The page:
Estonia: government party attacks LGBT community
Estonia's LGBT community has been the target of attacks in the city of Pärnu in recent weeks. First people attending the screening of a film were insulted and filmed and then an LGBT outreach event was disrupted. The local branch of the far-right Ekre party, which forms part of the goverment in Tallinn, organised the demonstrations. Estonian media are deeply concerned.
A highly dangerous party
The local edition of Postimees for the Estonian city of Pärnu is appalled:
“Can a party that systematically and methodically attacks a small minority be allowed to be part of the Estonian government? This is a question for Prime Minister Jüri Ratas. Should the mobbers be on Pärnu's city council? That is the question for the inhabitants of the city on whose votes the members of the council depend. This newspaper believes that no ideology can justify such bullying. The police take a similar view. The editors consider this to be a dangerous sign: Today the LGBT community is the target, tomorrow it could be other social groups.”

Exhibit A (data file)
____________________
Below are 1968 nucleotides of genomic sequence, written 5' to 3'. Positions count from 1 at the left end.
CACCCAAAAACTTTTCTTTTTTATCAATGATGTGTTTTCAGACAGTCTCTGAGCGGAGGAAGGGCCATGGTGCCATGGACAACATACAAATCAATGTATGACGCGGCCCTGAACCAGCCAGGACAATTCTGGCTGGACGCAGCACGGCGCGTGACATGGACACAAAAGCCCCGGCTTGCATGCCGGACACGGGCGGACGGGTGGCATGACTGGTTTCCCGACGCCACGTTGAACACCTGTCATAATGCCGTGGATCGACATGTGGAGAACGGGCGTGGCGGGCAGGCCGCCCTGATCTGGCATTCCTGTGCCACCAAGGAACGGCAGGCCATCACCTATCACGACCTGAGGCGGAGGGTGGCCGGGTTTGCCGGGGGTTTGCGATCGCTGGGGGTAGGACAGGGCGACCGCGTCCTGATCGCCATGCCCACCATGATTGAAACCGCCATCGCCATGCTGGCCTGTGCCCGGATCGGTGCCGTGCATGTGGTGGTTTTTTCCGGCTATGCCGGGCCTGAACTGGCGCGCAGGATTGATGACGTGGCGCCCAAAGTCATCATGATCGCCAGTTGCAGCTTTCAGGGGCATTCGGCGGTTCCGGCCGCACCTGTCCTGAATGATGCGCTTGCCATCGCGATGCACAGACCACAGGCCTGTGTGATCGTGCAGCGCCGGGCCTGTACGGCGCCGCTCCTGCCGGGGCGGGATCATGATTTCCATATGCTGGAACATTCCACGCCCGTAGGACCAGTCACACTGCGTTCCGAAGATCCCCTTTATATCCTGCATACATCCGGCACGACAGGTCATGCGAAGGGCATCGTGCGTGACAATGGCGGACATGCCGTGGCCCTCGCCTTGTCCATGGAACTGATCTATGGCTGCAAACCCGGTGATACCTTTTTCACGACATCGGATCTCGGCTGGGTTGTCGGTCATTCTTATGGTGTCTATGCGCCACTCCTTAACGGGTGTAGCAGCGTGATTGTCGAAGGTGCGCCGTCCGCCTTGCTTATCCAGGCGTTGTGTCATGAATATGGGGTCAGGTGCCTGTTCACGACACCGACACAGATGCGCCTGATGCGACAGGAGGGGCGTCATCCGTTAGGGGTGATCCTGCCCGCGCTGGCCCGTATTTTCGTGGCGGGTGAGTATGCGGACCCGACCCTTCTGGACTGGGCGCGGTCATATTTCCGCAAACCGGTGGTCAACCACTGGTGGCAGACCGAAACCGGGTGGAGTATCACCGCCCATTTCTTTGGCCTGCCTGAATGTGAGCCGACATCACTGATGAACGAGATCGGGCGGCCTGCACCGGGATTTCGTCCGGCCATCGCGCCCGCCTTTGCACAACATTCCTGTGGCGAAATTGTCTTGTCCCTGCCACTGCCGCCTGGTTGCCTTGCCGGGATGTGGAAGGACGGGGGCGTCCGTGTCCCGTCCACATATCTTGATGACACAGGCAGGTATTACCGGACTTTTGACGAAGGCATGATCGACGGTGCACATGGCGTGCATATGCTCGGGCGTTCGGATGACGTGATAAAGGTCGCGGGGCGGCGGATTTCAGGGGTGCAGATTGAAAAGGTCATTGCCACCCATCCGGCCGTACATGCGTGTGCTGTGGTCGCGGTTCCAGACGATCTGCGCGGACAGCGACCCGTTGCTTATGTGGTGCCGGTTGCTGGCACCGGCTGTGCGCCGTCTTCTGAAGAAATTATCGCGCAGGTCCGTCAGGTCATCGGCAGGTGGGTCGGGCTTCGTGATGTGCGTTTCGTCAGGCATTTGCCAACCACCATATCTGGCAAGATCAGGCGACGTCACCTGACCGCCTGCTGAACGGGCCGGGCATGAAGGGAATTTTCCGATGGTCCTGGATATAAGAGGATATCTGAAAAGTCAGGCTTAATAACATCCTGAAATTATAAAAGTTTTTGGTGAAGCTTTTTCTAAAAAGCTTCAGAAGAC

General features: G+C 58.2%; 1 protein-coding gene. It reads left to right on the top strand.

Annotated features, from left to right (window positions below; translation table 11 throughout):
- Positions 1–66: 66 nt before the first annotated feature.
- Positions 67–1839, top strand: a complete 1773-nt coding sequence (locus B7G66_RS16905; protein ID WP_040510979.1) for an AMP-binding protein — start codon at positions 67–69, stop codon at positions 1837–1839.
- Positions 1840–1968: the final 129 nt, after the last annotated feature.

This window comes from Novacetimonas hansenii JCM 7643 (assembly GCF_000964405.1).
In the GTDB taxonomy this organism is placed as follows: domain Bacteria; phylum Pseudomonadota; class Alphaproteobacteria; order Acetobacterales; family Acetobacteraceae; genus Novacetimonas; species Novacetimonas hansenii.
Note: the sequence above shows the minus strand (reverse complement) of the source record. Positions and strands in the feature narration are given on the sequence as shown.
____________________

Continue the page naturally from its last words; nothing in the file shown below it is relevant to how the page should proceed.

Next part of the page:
We need civil society!
An online petition aimed at blocking an Estonian LGBT club from receiving any more funding is currently online. The country's interior and finance ministers, both from Ekre, back the initiative. Activist Alari Rammo does not think much of the petition in Eesti Päevaleht:
“Civil society has two visible functions: it represents certain interests and provides certain services. It makes no difference to the market whether the state buys the service from a company or non-profit association. ... The state needs the voices of various interest organisations to make better policies and thereby counterbalance business interests or ill-conceived election promises. Active citizens and their organisations are part of the separation of powers that seeks to prevent governments from misusing their power against the weak.”